Let me put my cards on the table: Narrative and divination  are  two  of  my oldest obsessions. My first encounters with my narrative voice  came  early. I recall at four  years  old  retelling  the  story  of  Peter  Pan  all  in pictures, mostly stick figures, a narrative  impressive  to  my  mother  but unintelligible to any but myself without interpretation. (Perhaps Peter  Pan was my first muse; he’s certainly a pagan figure.) I got my  first  pack  of Tarot  cards  later,  when  I  was  13  years  old,  wandering  through  the multilevel  market  of  Crown  Center,  a  shopping  mall  in  Kansas  City, Missouri.

I began to teach myself Tarot by laying out all  78  cards  on  my  bed  and memorizing their meanings from the book. This  process  was  made  a  little harder by the fact my first deck was a Marseilles deck, and the book I  had, The Pictorial Key to the Tarot, by A.E. Waite, showed the Rider-Waite  deck. (I still recommend Waite’s book on the Tarot, if you don’t mind  his  formal prose and his harping on the  second-class  citizenship  of  divination,  in comparison to using the Tarot as a mystery key.) I had to  make  a  leap  of transfer in my mind,  imagining  the  Rider-Waite  cards  while  seeing  the Marseilles  cards,  with  their  medieval  images  and   nonrepresentational designs for the Minor Arcana. In retrospect, I’m amazed – the young mind  is an astonishing thing when focused.

So my first step with the Tarot was memorizing card meanings. An analogy  to writing might be memorizing  letter  meanings;  consider  too  that  letters originated as  pictures,  and  that  letter-systems  often  have  divinatory meaning, runes being an example. At first, when doing  a  reading,  I  would just call up my memory of each card’s meaning and spout it  out.  But  early on I realized that the  book-meanings  pure  and  simple,  parroted  in  all situations, weren’t what made the cards work. Once  I’d  internalized  those meanings and could bring them up “in my own words” – as I was told to  write the essays of my schooldays – I could play with  them.  And  intuition  came into that play. I realized soon that it was my own intuition  that  made  my readings useful: that the first thing off the tip of  my  tongue,  my  first idea, was the true thing. I’m not sure if I got this theory from a  book  or from my own deduction, but I recall it was an old  concept  by  the  time  I took a class in Tarot at college.

That Tarot class was of course not at the college. They didn’t  teach  Tarot at state schools in mid-Missouri in the 1980s. The class  arose  at  one  of those efflorescences of metaphysical community that  appear  now  and  again even  in  the  hinterlands,  a  sort  of  metaphysical  culture  co-op,  the Chautauqua Center. There I learned – duh! – that you  could  look  at  Tarot pictures, just the pictures, and divine from them. For a long  time,  I  had in cumbersome fashion used the pictures only as a mnemonic device,  to  call from memory meanings I’d  learned.  Now  I  discovered  that  even  with  an unfamiliar deck, I could look at an image and have a useful  meaning  arise. This divination from the pictures themselves was a revelation to me.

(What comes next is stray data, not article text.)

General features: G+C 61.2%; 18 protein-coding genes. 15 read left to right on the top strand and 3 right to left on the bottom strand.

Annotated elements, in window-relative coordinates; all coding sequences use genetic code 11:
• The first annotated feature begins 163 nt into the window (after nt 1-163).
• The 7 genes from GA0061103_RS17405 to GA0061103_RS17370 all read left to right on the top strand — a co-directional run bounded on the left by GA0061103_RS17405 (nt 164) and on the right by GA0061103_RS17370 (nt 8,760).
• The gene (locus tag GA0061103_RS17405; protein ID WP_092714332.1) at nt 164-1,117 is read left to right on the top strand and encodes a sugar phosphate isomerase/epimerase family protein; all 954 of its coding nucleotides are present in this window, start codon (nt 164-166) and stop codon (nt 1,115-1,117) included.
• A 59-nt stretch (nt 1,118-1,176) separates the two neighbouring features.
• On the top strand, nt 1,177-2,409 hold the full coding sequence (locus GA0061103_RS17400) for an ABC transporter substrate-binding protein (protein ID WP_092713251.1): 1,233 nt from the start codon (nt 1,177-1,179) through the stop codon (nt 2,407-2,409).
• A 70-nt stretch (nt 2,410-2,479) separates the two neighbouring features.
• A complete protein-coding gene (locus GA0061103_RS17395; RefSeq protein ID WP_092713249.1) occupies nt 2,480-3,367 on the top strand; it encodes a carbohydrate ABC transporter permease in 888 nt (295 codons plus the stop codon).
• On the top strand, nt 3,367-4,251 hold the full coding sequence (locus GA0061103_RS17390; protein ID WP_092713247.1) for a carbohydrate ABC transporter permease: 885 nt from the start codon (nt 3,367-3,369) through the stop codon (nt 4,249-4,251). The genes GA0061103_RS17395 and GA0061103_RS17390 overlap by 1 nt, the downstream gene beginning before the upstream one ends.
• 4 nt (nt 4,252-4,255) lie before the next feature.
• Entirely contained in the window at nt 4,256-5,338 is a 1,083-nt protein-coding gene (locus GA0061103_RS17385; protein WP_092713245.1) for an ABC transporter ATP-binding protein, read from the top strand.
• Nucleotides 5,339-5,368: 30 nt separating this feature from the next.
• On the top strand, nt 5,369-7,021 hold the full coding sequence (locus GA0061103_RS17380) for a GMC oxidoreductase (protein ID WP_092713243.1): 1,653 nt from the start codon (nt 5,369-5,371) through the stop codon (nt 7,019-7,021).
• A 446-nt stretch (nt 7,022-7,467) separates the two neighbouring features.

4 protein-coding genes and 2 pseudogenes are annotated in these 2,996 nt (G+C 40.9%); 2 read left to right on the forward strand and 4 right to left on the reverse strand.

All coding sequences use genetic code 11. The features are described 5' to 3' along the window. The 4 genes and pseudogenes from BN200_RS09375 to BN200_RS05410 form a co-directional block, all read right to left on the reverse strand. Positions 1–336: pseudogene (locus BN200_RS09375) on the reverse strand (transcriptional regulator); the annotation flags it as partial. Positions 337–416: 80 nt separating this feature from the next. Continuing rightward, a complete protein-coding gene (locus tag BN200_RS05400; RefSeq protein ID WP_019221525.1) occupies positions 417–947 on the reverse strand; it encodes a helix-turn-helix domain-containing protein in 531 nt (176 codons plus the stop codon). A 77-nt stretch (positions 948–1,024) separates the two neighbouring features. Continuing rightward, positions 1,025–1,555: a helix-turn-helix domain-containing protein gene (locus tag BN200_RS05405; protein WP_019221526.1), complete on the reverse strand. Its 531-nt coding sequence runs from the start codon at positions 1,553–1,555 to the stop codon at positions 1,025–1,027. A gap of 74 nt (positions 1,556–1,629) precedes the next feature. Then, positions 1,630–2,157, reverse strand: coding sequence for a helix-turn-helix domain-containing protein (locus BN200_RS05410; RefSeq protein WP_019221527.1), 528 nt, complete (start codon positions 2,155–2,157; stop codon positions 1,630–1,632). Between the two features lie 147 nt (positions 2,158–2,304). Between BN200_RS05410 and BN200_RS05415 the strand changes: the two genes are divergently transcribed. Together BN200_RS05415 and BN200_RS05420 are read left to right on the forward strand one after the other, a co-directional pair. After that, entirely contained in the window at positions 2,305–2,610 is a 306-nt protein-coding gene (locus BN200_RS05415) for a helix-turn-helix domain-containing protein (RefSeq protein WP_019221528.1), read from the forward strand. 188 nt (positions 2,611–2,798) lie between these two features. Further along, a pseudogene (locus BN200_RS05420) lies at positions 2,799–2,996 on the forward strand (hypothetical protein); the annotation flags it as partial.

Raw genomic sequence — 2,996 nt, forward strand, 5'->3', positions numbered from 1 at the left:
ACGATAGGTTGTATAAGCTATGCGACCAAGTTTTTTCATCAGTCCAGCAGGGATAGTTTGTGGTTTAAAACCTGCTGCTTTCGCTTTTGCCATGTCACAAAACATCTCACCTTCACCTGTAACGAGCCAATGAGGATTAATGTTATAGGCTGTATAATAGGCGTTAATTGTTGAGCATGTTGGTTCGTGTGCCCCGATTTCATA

As I stumbled through my adolescence and early  20s,  I  also  developed  my narrative voice. I was one of those kids driven to write. I produced  poetry and journals and stories  for  teachers,  but  –  I  couldn’t  help  it –  I produced them on my own as well.  They  were  a  way  for  me  into  another country, the country of my mind, whence I was driven  as  so  many  children are  by  various  traumas,  and  whence  I  was  led  by  the  call  of  the imagination.

The border of the imagination is coterminous with that of intuition.  During my teens I was also obsessed with divination and the occult.  No  young  boy with his guitar could have been more  focused  than  I  was,  gleaning  from books that I found in the library and that  otherwise  appeared  nuggets  of Tarot, Western astrology,  Chinese  astrology,  palmistry,  the  meaning  of flowers, color meanings, love spells, the I Ching, magick,  witchcraft,  the wheel of the year, numerology, omen meanings, herbalism.

Where does this obsession come from? The lust for magick is  native  to  our species. As early as we can read ancient cultures’ writing,  that  early  we find spells and rituals. Divination is at  least  that  old  –  witness  the Neolithic inhabitants of North China about  5,500  years  ago,  who  divined using turtleshells heated with red-hot pokers, which they then analyzed  for crack patterns. Divination begins as the desire to read  the  story  of  the future, I think – it’s only later we learn to want to clarify  the  present. Magick begins as the desire to make the future turn out  the  way  we  want. Old desires among humans; old desires for me.

The desire to divine and to work magick also has something to  do  with  the powerless taking power. The ancients  rightly  felt  at  the  mercy  of  the tempests of the world, in a way we often forget to  feel.  That  uncertainty made them want to know and change the  future.  Children  too  feel  at  the mercy of parents, teachers, unintelligible world patterns it takes years  to fathom. As a child and teen, I had the same desire as the ancients, to  know and change the future.  I  read  deep  into  fairytales,  doing  comparative folklore at an early age, and found magick.